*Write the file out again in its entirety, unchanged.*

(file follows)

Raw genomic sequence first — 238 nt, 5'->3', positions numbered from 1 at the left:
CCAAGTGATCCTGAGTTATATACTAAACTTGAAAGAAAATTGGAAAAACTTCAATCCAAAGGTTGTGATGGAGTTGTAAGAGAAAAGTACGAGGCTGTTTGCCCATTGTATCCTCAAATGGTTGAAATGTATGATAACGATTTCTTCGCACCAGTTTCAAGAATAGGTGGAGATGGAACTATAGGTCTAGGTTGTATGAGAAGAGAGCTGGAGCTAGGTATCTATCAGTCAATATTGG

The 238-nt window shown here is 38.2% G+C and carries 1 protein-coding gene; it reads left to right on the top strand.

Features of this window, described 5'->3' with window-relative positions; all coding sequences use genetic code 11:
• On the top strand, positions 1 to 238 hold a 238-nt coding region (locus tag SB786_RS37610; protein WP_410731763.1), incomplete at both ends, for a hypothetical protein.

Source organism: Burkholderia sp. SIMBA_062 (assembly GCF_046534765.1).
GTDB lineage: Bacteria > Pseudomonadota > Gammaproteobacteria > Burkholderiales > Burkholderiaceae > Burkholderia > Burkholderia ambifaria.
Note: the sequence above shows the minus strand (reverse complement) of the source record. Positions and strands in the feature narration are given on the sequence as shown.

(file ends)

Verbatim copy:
Raw genomic sequence first — 238 nt, 5'->3', positions numbered from 1 at the left:
CCAAGTGATCCTGAGTTATATACTAAACTTGAAAGAAAATTGGAAAAACTTCAATCCAAAGGTTGTGATGGAGTTGTAAGAGAAAAGTACGAGGCTGTTTGCCCATTGTATCCTCAAATGGTTGAAATGTATGATAACGATTTCTTCGCACCAGTTTCAAGAATAGGTGGAGATGGAACTATAGGTCTAGGTTGTATGAGAAGAGAGCTGGAGCTAGGTATCTATCAGTCAATATTGG

The 238-nt window shown here is 38.2% G+C and carries 1 protein-coding gene; it reads left to right on the top strand.

Features of this window, described 5'->3' with window-relative positions; all coding sequences use genetic code 11:
• On the top strand, positions 1 to 238 hold a 238-nt coding region (locus tag SB786_RS37610; protein WP_410731763.1), incomplete at both ends, for a hypothetical protein.

Source organism: Burkholderia sp. SIMBA_062 (assembly GCF_046534765.1).
GTDB lineage: Bacteria > Pseudomonadota > Gammaproteobacteria > Burkholderiales > Burkholderiaceae > Burkholderia > Burkholderia ambifaria.
Note: the sequence above shows the minus strand (reverse complement) of the source record. Positions and strands in the feature narration are given on the sequence as shown.